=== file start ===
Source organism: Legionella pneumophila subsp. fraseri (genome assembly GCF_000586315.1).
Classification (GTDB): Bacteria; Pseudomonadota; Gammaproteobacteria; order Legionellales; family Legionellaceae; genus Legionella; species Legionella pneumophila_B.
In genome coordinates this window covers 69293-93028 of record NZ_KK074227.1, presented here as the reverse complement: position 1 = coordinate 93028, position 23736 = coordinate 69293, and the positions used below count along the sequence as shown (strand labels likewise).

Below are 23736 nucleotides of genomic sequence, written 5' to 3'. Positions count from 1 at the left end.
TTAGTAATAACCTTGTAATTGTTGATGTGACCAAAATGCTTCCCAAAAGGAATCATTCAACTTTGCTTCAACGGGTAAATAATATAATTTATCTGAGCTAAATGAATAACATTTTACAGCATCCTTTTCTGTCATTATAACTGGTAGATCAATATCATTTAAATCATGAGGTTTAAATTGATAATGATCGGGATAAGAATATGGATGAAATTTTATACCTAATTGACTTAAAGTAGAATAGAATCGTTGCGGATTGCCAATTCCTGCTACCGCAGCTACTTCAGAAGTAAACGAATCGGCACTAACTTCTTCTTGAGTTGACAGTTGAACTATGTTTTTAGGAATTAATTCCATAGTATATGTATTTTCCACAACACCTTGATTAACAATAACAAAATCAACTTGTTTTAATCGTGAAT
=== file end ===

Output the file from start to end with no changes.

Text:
Source organism: Legionella pneumophila subsp. fraseri (genome assembly GCF_000586315.1).
Classification (GTDB): Bacteria; Pseudomonadota; Gammaproteobacteria; order Legionellales; family Legionellaceae; genus Legionella; species Legionella pneumophila_B.
In genome coordinates this window covers 69293-93028 of record NZ_KK074227.1, presented here as the reverse complement: position 1 = coordinate 93028, position 23736 = coordinate 69293, and the positions used below count along the sequence as shown (strand labels likewise).

Below are 23736 nucleotides of genomic sequence, written 5' to 3'. Positions count from 1 at the left end.
TTAGTAATAACCTTGTAATTGTTGATGTGACCAAAATGCTTCCCAAAAGGAATCATTCAACTTTGCTTCAACGGGTAAATAATATAATTTATCTGAGCTAAATGAATAACATTTTACAGCATCCTTTTCTGTCATTATAACTGGTAGATCAATATCATTTAAATCATGAGGTTTAAATTGATAATGATCGGGATAAGAATATGGATGAAATTTTATACCTAATTGACTTAAAGTAGAATAGAATCGTTGCGGATTGCCAATTCCTGCTACCGCAGCTACTTCAGAAGTAAACGAATCGGCACTAACTTCTTCTTGAGTTGACAGTTGAACTATGTTTTTAGGAATTAATTCCATAGTATATGTATTTTCCACAACACCTTGATTAACAATAACAAAATCAACTTGTTTTAATCGTGAAT